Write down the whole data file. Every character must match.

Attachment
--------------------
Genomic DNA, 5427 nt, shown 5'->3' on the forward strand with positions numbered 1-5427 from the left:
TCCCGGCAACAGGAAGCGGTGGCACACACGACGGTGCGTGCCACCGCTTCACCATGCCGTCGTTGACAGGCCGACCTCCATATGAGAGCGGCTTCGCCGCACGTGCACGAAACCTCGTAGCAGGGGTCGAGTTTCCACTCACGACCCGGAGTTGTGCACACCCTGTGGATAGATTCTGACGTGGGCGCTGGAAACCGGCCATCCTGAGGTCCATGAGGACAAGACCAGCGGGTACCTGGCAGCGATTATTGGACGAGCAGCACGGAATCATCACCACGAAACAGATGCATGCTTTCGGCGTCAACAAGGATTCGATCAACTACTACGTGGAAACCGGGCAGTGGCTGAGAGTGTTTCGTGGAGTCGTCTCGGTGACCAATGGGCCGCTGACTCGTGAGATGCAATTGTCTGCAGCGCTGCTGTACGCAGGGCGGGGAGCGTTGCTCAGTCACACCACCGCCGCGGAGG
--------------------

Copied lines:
Genomic DNA, 5427 nt, shown 5'->3' on the forward strand with positions numbered 1-5427 from the left:
TCCCGGCAACAGGAAGCGGTGGCACACACGACGGTGCGTGCCACCGCTTCACCATGCCGTCGTTGACAGGCCGACCTCCATATGAGAGCGGCTTCGCCGCACGTGCACGAAACCTCGTAGCAGGGGTCGAGTTTCCACTCACGACCCGGAGTTGTGCACACCCTGTGGATAGATTCTGACGTGGGCGCTGGAAACCGGCCATCCTGAGGTCCATGAGGACAAGACCAGCGGGTACCTGGCAGCGATTATTGGACGAGCAGCACGGAATCATCACCACGAAACAGATGCATGCTTTCGGCGTCAACAAGGATTCGATCAACTACTACGTGGAAACCGGGCAGTGGCTGAGAGTGTTTCGTGGAGTCGTCTCGGTGACCAATGGGCCGCTGACTCGTGAGATGCAATTGTCTGCAGCGCTGCTGTACGCAGGGCGGGGAGCGTTGCTCAGTCACACCACCGCCGCGGAGG